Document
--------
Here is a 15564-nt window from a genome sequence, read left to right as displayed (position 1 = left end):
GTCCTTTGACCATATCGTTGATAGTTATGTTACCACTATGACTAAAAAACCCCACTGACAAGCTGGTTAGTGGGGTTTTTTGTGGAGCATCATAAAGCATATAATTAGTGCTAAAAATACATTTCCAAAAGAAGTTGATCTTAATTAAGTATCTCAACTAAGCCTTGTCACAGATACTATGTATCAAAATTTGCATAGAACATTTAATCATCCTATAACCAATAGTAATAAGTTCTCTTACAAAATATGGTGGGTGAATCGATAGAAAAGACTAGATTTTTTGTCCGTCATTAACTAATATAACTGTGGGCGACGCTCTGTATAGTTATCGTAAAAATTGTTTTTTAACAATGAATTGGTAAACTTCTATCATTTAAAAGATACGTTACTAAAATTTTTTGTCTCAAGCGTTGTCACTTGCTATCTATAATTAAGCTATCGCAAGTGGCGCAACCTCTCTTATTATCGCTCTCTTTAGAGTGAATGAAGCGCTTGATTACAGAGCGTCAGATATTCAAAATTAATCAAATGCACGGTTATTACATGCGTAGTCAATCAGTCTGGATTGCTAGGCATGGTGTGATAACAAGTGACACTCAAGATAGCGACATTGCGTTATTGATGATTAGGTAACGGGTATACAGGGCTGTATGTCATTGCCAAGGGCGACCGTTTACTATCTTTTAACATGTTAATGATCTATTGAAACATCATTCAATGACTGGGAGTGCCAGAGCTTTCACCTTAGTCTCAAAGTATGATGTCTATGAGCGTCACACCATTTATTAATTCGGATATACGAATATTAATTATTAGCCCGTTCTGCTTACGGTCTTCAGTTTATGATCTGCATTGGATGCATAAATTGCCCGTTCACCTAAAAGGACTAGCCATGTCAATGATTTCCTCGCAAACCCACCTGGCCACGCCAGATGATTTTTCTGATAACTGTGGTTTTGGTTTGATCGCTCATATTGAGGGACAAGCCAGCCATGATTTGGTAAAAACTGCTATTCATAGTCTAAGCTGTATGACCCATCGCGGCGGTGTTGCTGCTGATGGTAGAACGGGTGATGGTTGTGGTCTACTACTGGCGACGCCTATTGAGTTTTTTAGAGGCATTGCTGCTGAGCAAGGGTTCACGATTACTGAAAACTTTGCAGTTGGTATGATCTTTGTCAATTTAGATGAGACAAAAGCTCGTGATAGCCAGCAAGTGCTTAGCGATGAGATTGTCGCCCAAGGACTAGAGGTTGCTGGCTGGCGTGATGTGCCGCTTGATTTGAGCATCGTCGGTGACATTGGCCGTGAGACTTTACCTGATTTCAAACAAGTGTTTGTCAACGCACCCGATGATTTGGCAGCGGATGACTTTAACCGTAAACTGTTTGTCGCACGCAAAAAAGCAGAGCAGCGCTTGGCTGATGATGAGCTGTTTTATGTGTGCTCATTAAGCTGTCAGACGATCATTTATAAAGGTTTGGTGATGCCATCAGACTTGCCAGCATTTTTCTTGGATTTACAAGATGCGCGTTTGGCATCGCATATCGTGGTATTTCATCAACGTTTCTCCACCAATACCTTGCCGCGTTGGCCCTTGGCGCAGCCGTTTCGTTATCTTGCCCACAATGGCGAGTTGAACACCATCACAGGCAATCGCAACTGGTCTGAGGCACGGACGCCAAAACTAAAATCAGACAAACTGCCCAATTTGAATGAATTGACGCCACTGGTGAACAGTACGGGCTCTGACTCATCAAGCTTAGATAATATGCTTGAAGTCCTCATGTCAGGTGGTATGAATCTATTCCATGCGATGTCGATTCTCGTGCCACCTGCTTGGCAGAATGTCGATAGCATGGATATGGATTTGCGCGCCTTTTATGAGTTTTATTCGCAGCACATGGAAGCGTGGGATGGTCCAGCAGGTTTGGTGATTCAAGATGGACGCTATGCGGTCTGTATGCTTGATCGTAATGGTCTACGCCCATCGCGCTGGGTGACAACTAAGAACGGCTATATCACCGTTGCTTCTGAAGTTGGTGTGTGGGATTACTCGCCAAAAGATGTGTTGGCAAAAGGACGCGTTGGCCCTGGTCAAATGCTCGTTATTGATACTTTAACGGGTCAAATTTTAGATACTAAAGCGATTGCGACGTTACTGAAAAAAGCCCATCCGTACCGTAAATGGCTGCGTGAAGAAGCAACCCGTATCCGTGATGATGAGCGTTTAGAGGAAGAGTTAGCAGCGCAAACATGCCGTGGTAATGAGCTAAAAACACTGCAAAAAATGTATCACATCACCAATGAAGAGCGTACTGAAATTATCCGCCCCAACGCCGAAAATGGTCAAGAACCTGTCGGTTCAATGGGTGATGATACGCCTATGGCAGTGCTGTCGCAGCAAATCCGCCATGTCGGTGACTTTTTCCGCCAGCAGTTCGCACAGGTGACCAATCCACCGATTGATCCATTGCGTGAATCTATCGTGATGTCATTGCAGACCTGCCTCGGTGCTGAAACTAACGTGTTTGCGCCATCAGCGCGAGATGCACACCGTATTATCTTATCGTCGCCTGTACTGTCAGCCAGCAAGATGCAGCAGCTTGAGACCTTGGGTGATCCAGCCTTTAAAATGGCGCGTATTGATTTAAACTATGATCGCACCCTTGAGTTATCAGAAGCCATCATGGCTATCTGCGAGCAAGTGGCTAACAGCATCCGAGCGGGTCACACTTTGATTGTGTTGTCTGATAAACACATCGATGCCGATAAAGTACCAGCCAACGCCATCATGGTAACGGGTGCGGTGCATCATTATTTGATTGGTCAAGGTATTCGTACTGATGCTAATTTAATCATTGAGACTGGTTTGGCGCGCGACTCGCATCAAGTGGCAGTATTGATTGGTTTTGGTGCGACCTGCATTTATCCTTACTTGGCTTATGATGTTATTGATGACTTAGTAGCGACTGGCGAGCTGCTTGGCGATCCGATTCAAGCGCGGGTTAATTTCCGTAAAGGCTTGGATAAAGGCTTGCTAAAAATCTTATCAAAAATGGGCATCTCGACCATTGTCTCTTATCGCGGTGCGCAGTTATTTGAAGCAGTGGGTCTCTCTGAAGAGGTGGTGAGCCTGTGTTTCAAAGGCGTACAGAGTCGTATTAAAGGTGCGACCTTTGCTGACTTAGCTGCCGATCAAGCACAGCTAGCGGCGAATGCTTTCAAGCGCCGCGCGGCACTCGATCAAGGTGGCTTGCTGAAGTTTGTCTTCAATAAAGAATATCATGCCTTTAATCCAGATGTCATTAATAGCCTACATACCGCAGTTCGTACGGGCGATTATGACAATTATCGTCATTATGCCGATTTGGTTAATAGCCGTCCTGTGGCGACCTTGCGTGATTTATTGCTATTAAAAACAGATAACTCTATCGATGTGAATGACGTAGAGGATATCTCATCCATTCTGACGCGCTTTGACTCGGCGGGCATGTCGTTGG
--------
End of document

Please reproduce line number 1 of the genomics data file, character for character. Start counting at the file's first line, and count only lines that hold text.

Here is a 15564-nt window from a genome sequence, read left to right as displayed (position 1 = left end):